Saturday, February 3, 2018

Ursula K. Le Guin

Ursula K. Le Guin recently passed away. She was among other things, a sci-fi/fantasy author who combined what would today be considered social commentary with a unique and inventive imagination and style. Although I enjoy the European based pseudo-medieval/Dark Ages/Roman era/Renaissance settings that provided fertile fuel for works created by such authors as Tolkien, Vance, Anderson, Martin, Howard and many others, Le Guin always went her own way. And fiction was much the better for that. 

For me her most enjoyable and influential works were the Earthsea series. These were unusual in fiction at the time of their creation and remain so even today because most of the protagonists were what would today be called people of color. These books have dragons, wizards, quests, the entire Hero's Journey, all in a world that is universes apart from the then popular Tolkien or Howard knockoffs. Le Guin also challenged ideas about sexuality, identity, gender, economics and society in such works as The Dispossessed, The Left Hand of Darkness, and The Lathe of Heaven. But what was really different about Le Guin's works was the concept that the "good guy" would not and should not "win" by greater application of effective violence. The struggles Le Guin described were just as much internal ones to find balance as they were external ones to win victory. 

Violence might occur but it was almost never the answer. It's more important to live in harmony than it is to defeat some great external "evil".  That Le Guin was a Taoist almost certainly impacted many of the themes she explored in her works. To a kid like myself who was mainlining on Tolkien and Lovecraft and Brooks and the like, Le Guin was a fascinating change of pace.

Ursula K. Le Guin, the immensely popular author who brought literary depth and a tough-minded feminist sensibility to science fiction and fantasy with books like “The Left Hand of Darkness” and the Earthsea series, died on Monday at her home in Portland, Ore. She was 88. 

Her son, Theo Downes-Le Guin, confirmed the death. He did not specify a cause but said she had been in poor health for several months. Ms. Le Guin embraced the standard themes of her chosen genres: sorcery and dragons, spaceships and planetary conflict. But even when her protagonists are male, they avoid the macho posturing of so many science fiction and fantasy heroes. The conflicts they face are typically rooted in a clash of cultures and resolved more by conciliation and self-sacrifice than by swordplay or space battles.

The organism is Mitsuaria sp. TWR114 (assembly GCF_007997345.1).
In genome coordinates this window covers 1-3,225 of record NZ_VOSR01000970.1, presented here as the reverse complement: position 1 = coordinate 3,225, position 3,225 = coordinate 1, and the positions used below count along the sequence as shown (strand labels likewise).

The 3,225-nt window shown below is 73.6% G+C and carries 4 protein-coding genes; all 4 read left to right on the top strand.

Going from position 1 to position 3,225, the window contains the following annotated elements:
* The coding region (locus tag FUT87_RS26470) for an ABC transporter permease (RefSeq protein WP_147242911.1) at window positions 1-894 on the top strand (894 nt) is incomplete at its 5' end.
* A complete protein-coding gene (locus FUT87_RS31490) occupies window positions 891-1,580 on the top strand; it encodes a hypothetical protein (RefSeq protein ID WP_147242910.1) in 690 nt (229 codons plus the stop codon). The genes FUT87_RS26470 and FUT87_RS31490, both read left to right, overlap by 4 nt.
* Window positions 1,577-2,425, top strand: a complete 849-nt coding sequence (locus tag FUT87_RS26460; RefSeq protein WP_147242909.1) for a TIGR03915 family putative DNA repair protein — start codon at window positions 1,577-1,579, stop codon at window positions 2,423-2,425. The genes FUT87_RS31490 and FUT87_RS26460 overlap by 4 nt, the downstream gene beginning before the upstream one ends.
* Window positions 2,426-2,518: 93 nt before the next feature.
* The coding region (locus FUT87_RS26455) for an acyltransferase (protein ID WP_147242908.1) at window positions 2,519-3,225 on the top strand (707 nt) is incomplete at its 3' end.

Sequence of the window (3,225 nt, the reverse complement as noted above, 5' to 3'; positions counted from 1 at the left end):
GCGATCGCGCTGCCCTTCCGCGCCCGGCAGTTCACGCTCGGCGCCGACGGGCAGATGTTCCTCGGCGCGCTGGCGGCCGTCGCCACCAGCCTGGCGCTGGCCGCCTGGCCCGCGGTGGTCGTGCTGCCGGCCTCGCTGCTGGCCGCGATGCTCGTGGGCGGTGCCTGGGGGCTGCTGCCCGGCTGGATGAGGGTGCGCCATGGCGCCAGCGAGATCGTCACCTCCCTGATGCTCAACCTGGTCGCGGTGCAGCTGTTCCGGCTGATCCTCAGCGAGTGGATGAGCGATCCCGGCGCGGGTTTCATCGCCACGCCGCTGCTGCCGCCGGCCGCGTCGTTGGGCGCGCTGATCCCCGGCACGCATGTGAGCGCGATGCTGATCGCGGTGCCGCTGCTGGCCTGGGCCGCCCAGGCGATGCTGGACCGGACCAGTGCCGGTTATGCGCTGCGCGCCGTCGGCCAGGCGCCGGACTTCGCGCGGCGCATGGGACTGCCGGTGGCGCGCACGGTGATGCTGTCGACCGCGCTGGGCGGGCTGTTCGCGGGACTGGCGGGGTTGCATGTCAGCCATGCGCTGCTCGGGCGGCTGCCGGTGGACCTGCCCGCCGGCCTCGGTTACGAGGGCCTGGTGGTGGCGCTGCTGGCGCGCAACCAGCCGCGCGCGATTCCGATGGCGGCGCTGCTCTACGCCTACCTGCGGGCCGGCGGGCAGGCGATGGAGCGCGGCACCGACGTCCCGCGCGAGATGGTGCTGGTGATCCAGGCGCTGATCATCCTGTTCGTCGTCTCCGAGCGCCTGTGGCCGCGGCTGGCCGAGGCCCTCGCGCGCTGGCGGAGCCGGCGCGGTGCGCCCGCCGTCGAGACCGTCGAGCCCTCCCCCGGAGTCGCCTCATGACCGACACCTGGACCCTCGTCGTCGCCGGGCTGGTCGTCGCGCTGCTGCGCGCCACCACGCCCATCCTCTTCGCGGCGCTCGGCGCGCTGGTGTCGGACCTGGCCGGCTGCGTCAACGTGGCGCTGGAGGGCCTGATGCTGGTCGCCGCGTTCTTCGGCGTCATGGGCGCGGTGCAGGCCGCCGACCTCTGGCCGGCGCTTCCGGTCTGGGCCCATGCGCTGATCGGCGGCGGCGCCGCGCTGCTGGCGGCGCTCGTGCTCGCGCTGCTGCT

Her books have been translated into more than 40 languages and have sold millions of copies worldwide. Several, including “The Left Hand of Darkness” — set on a planet where the customary gender distinctions do not apply — have been in print for almost 50 years. The critic Harold Bloom lauded Ms. Le Guin as “a superbly imaginative creator and major stylist” who “has raised fantasy into high literature for our time.”
In addition to more than 20 novels, she was the author of a dozen books of poetry, more than 100 short stories (collected in multiple volumes), seven collections of essays, 13 books for children and five volumes of translation, including the Tao Te Ching of Lao Tzu and selected poems by the Chilean Nobel Prize winner Gabriela Mistral. She also wrote a guide for writers.

And perhaps the times were just different but Le Guin didn't write too many doorstops, if I recall correctly. Her best stories, or perhaps more accurately the ones I liked best, tended to be concise. She got the point across and made you think. I didn't always agree with her but I never finished any of her works with the idea that she just wrote this for a quick buck. Le Guin took ideas seriously and expected her readers would as well. I don't recall any of Le Guin's works, even the ones where she was in agreement with ideas I distrusted, coming across as preachy or didactic. Story came first. 

There's a lot of current day disputes about people who refuse to see humanity in any creative work unless the protagonists look like them or about creators who are criticized for cultural appropriation for creating protagonists who don't look like them. Whatever. Le Guin showed that good writing trumps all. If you're not familiar with her work you should probably rectify that.
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